I was wondering what have debian into my system, which i think some of the stuff i do not want, i just want to save my RAM, coz i discover that my linux seems to be jerky.
I found this pagehttp://www.techworld.com/opsys/features/index.cfm?featureid=294&Page=1&pagePos=16
The page might be obsolete, so i do want to code the important part
When it starts up, Linux looks at its startup directories to see what services to fire up. All Unix family operating systems have the concept of a "runlevel", which is the state to which the system boots.The two most common runlevels are 3 (standard multi-user mode with a command line prompt on the console screen) and 5 (multi-user mode with a graphical X-Windows user interface). You can see which runlevel your system is operating in by looking in /etc/inittab;you'll see an "initdefault" line that looks something like:
I investigate my ubuntu, the default runlevel for me is 2, the user of this page is red hat user i suppose.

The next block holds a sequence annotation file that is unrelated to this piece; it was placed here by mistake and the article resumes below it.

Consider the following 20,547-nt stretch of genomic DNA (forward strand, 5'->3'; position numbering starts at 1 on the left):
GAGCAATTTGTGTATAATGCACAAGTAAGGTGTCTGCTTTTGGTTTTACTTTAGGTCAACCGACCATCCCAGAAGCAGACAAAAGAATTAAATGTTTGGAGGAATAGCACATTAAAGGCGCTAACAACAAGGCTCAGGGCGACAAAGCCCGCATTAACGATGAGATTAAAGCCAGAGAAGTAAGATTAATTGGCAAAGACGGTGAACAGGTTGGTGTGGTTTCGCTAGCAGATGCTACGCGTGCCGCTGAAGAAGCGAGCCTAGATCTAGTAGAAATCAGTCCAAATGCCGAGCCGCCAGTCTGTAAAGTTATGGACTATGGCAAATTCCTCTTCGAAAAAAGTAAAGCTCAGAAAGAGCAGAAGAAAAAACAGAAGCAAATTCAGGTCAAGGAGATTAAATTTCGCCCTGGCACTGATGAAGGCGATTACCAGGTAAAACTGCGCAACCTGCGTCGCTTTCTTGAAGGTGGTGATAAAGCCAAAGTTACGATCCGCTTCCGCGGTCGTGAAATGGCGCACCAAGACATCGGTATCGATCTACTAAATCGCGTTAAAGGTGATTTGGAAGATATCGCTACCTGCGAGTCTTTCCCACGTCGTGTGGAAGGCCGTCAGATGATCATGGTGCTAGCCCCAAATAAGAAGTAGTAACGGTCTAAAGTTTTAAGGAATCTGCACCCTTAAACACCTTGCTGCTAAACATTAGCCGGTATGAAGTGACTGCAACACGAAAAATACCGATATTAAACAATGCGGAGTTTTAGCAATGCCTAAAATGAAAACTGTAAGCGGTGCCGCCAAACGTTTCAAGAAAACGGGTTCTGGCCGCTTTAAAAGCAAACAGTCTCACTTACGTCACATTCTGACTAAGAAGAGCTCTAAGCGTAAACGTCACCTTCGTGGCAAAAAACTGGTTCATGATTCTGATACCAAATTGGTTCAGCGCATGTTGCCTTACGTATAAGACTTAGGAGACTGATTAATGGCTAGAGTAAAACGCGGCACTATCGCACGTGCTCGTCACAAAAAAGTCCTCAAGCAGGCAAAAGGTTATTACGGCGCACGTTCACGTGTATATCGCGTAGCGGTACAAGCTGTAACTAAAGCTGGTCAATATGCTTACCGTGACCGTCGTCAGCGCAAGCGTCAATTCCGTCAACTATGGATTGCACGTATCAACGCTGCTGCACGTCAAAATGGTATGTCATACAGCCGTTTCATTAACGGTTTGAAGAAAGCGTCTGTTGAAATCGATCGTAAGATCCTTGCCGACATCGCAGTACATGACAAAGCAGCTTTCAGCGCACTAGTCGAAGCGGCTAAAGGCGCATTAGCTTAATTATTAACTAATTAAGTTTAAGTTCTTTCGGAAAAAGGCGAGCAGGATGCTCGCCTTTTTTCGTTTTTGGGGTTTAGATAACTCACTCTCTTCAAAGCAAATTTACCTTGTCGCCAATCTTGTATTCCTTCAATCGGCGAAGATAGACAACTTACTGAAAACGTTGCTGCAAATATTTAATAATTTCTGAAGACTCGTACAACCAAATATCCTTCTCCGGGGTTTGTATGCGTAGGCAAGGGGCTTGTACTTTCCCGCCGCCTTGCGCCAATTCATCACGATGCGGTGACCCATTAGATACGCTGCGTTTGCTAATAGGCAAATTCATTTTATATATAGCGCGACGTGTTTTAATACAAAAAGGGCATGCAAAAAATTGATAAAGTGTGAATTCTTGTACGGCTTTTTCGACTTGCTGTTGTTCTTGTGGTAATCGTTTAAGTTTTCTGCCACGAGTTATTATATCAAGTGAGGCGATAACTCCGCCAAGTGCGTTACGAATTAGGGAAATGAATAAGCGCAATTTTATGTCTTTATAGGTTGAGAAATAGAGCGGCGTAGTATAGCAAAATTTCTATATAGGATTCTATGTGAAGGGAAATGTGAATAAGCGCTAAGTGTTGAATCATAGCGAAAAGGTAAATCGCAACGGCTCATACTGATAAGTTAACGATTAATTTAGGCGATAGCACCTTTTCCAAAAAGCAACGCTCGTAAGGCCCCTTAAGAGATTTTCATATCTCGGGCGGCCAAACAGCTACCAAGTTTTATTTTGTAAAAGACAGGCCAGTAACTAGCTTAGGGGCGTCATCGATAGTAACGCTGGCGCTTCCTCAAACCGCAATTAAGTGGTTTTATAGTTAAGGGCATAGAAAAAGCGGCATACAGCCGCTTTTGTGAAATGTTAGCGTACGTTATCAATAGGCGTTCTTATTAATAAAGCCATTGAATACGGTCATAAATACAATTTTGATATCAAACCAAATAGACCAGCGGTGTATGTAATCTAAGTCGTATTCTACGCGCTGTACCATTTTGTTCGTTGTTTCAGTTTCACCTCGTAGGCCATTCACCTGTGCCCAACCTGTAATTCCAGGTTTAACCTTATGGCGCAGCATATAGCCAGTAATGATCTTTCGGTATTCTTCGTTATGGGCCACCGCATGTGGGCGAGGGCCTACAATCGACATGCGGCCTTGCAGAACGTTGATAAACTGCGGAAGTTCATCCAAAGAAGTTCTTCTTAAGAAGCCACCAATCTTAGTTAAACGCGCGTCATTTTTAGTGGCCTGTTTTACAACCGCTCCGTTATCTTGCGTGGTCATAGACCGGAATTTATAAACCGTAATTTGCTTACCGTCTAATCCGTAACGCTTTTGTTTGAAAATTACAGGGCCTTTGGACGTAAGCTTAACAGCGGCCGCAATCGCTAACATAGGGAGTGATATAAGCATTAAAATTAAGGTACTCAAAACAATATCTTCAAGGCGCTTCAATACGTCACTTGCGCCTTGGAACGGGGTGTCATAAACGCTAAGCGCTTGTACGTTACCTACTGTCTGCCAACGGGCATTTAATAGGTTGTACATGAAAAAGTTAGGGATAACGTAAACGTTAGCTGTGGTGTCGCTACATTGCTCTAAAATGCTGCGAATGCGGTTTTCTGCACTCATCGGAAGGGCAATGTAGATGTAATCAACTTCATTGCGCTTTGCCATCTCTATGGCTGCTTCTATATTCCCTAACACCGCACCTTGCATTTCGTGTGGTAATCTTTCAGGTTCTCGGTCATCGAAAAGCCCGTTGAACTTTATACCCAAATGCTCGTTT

Linux's startup files live in a set of directories under /etc/rc.d. The actual startup scripts themselves live in /etc/rc.d/init.d,and the directories that relate to the various runlevels have symbolic links (like Windows shortcuts) to these main scripts.
Each runlevel has a directory within /etc/rc.d – these are called rc1.d, rc2.d, and so on – the number relates to the runlevel.So for runlevel 5, we care about the contents of /etc/rc.d/rc5.d.
Instead, for debian, runlevel script store directly in /etc such as /etc/rc0.d till /etc/rc5.d
If you want to disable something in your current runlevel,you'll need to change its "S" script to a "K" script. The trick here is to figure out what you need to change the ordering to – for instance, Sendmail starts up as S80sendmail, but stops as S30sendmail. The trick is to look in the runlevel 0 (halt) directory, as this shuts down pretty well everything, for a "K" script from which you can crib the appropriate number. So let's assume we want to stop the CUPS (printing) service from running. Its startup script in /etc/rc.d/rc5.d is called S90cups, so let's do a quick scan for items in /etc/rc.d/rc0.d that are called K??cups:
That is cool, i think i will try it tonight.